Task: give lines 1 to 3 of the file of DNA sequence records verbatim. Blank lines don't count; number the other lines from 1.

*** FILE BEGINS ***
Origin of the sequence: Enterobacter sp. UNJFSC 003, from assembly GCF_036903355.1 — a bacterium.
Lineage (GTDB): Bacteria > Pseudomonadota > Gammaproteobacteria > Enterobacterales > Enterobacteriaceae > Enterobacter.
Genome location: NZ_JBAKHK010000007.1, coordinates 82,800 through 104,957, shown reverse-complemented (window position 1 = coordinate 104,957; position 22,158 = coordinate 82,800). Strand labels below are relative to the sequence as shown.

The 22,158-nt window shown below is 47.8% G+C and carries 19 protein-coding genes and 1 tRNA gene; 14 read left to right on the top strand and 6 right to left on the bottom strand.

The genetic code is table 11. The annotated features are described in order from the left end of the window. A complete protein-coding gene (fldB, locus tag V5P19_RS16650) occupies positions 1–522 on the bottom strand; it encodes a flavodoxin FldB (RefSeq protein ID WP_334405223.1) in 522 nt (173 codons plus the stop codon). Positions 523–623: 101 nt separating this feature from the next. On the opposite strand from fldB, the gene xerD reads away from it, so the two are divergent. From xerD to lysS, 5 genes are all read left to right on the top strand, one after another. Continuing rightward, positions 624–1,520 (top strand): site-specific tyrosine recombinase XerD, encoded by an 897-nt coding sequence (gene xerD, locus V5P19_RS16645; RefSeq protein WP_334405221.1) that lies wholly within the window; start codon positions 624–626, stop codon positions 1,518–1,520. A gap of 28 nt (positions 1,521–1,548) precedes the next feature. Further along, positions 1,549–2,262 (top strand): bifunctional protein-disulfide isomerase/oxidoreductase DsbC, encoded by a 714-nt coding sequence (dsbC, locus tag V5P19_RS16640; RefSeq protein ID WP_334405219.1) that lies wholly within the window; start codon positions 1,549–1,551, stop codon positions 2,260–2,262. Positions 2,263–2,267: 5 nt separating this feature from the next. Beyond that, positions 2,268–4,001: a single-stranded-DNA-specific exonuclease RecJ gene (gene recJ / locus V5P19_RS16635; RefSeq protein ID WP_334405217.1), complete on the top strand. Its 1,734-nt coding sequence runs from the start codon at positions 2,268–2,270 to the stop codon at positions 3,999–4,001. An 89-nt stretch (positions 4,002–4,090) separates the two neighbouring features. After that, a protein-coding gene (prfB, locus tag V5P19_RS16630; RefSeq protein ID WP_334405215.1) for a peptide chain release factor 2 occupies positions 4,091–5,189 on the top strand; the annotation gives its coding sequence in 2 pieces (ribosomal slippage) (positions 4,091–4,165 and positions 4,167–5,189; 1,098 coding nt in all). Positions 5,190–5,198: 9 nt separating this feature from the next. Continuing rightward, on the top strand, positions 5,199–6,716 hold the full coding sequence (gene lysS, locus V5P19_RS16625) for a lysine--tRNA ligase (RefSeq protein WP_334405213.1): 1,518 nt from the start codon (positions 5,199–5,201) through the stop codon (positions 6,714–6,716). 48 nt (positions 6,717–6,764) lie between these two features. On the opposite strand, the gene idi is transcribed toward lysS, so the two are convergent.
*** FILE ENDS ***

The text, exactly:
Origin of the sequence: Enterobacter sp. UNJFSC 003, from assembly GCF_036903355.1 — a bacterium.
Lineage (GTDB): Bacteria > Pseudomonadota > Gammaproteobacteria > Enterobacterales > Enterobacteriaceae > Enterobacter.
Genome location: NZ_JBAKHK010000007.1, coordinates 82,800 through 104,957, shown reverse-complemented (window position 1 = coordinate 104,957; position 22,158 = coordinate 82,800). Strand labels below are relative to the sequence as shown.